There are also sensors that respond to pressure, temperature and blood sugar. Toronto-based Bionym will show off its Nymi wristband at CES. The gadget verifies a user's identity by determining his or her heartbeat. The technology could one day supplant the need for passwords, car keys and wallets.

Ontario-based Thalmic Labs plans to show off how its MYO armband can be used as a remote control device to operate a quadricopter drone. The band responds to electricity generated in forearm muscles as well as arm motions and finger gestures.

Wearables may not gain broad acceptance until sensors advance to a point where they can track more sophisticated bodily functions than heart rate, says Henry Samueli, co-founder of Broadcom, the company that makes wireless connectivity chips for everything from iPhones to refrigerators.

Monitors that measure blood sugar, for instance, still require test strips and pin-pricks.

"If you can monitor your blood chemistry with a wearable, now there we're talking about something pretty compelling," Samueli says. "Then I think the market will take off in a big way."

Fitness-focused wearables could one day help lower your health-care premiums if your insurer can verify your exercise regime. Always-on wristbands that know who you're with and their preferences could become vehicles for location-based restaurant advertising.

"I think you're going to see a lot of maturity in 2014 in the way companies think about their business," says J.P. Gownder, an analyst with Forrester Research.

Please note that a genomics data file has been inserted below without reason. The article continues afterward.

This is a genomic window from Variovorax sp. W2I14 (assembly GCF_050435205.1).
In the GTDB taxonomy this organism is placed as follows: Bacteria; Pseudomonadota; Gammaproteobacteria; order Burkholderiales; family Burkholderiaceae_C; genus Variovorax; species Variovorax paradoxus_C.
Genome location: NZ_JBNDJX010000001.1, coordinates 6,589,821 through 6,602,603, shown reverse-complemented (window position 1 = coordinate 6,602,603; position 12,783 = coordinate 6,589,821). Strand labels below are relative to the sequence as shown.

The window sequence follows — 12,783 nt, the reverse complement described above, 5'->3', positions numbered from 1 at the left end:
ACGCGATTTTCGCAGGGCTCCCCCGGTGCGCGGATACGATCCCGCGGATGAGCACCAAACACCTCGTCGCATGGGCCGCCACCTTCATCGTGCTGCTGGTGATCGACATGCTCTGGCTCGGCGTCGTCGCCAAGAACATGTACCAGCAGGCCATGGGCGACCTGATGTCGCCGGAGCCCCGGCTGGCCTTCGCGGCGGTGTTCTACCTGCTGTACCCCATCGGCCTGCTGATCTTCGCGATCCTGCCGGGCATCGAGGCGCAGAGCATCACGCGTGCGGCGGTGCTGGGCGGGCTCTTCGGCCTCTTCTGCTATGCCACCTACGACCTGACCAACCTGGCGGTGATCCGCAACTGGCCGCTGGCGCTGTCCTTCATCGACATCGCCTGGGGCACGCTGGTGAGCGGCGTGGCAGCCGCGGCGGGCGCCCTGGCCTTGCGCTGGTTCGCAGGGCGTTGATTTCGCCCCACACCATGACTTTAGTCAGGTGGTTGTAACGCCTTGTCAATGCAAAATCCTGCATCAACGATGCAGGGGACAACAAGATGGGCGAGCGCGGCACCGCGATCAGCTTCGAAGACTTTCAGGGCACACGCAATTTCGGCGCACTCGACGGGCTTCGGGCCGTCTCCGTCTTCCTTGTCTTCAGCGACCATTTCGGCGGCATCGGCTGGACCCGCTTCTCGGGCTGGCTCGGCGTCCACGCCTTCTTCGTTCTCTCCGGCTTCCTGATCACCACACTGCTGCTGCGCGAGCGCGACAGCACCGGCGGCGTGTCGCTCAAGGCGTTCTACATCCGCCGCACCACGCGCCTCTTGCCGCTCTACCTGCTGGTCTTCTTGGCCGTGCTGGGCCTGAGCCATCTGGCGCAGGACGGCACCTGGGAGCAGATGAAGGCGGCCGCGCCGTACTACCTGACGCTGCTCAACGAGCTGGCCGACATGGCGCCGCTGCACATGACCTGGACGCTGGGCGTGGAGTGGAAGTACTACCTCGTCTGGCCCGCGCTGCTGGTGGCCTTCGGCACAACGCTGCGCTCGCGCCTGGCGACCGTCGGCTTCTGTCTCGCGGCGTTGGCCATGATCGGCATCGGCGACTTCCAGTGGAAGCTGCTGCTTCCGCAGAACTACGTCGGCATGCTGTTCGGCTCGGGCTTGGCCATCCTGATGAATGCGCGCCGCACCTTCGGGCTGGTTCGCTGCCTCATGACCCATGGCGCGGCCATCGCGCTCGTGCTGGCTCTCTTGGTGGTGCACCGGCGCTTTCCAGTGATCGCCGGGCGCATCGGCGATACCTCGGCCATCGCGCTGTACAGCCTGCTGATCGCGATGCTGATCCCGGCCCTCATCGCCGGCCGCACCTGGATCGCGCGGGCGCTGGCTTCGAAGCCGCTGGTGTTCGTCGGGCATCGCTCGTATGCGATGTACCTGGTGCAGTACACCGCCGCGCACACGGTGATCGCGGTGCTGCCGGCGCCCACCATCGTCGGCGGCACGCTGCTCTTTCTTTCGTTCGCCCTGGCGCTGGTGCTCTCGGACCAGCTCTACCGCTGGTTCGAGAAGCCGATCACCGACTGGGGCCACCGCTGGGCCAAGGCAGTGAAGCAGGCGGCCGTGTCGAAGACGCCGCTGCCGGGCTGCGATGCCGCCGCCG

Josh Flood, an analyst with ABI Research, says "the killer app" for a wearable product with the right mix of form, function and price "hasn't been identified yet".

Forrester's Gownder concurs.

"It's a bit of a hype bubble," he says. "But so was the internet in 1999."

Technology spend tipped to drop

The Consumer Electronics Association estimates that global spending on technology will slip 1 per cent in 2014 to US$1.06 trillion ($1.28 trillion) as the lower average selling price of smartphones and tablets offsets unit growth in markets like China.

The decline is off the peak of US$1.07 trillion estimated for 2013.

Steve Koenig, the association's director of industry analysis, issued the forecast at the opening of the annual International CES gadget show this week.

The retreat doesn't reflect less consumer appetite for what Koenig called the "dynamic duo" of tech gadgets. Spending on smartphones and tablets is still expected to account for around 43 cents of every dollar spent on technology this year.

But the average price of smartphones, for example, will fall from US$444 in 2010 to an estimated US$297 this year, despite the number of smartphones sold rising to 1.21 billion up from 1.01 billion.

Smartphones and tablets are eating into other categories of devices like point-and-shoot cameras, video cameras, portable GPS devices and handheld gaming devices.

However, within other categories of devices there are a few pockets of growth.

Smartwatch sales are expected to be 1.5 million units globally this year, up from 1 million in 2013, said Shawn DuBravac, the association's chief economist.

- AP